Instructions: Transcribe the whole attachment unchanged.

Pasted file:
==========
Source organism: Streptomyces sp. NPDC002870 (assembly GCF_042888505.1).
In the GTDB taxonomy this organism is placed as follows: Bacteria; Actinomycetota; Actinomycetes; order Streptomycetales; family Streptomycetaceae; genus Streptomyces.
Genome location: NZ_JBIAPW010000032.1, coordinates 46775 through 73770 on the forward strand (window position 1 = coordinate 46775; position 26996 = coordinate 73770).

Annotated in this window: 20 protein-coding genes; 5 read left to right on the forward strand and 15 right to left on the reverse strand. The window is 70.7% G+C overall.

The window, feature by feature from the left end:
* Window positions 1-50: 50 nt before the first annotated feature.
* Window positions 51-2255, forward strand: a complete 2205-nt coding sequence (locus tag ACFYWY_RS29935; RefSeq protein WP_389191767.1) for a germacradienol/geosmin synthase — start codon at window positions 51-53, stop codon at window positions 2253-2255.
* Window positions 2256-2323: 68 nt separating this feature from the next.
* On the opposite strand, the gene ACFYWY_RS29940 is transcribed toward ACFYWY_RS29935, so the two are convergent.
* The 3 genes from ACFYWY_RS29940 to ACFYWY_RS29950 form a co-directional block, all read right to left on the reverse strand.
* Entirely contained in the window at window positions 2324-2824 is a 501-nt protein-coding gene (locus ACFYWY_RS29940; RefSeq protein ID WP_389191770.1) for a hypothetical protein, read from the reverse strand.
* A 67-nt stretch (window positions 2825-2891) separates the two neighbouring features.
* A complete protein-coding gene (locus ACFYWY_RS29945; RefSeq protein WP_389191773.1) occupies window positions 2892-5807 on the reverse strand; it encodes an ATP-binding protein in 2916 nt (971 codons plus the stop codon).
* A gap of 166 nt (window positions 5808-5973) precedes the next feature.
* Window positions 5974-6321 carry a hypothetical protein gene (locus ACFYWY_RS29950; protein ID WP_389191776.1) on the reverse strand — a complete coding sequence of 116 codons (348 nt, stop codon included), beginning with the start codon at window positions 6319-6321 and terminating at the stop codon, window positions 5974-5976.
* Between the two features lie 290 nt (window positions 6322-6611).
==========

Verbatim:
Source organism: Streptomyces sp. NPDC002870 (assembly GCF_042888505.1).
In the GTDB taxonomy this organism is placed as follows: Bacteria; Actinomycetota; Actinomycetes; order Streptomycetales; family Streptomycetaceae; genus Streptomyces.
Genome location: NZ_JBIAPW010000032.1, coordinates 46775 through 73770 on the forward strand (window position 1 = coordinate 46775; position 26996 = coordinate 73770).

Annotated in this window: 20 protein-coding genes; 5 read left to right on the forward strand and 15 right to left on the reverse strand. The window is 70.7% G+C overall.

The window, feature by feature from the left end:
* Window positions 1-50: 50 nt before the first annotated feature.
* Window positions 51-2255, forward strand: a complete 2205-nt coding sequence (locus tag ACFYWY_RS29935; RefSeq protein WP_389191767.1) for a germacradienol/geosmin synthase — start codon at window positions 51-53, stop codon at window positions 2253-2255.
* Window positions 2256-2323: 68 nt separating this feature from the next.
* On the opposite strand, the gene ACFYWY_RS29940 is transcribed toward ACFYWY_RS29935, so the two are convergent.
* The 3 genes from ACFYWY_RS29940 to ACFYWY_RS29950 form a co-directional block, all read right to left on the reverse strand.
* Entirely contained in the window at window positions 2324-2824 is a 501-nt protein-coding gene (locus ACFYWY_RS29940; RefSeq protein ID WP_389191770.1) for a hypothetical protein, read from the reverse strand.
* A 67-nt stretch (window positions 2825-2891) separates the two neighbouring features.
* A complete protein-coding gene (locus ACFYWY_RS29945; RefSeq protein WP_389191773.1) occupies window positions 2892-5807 on the reverse strand; it encodes an ATP-binding protein in 2916 nt (971 codons plus the stop codon).
* A gap of 166 nt (window positions 5808-5973) precedes the next feature.
* Window positions 5974-6321 carry a hypothetical protein gene (locus ACFYWY_RS29950; protein ID WP_389191776.1) on the reverse strand — a complete coding sequence of 116 codons (348 nt, stop codon included), beginning with the start codon at window positions 6319-6321 and terminating at the stop codon, window positions 5974-5976.
* Between the two features lie 290 nt (window positions 6322-6611).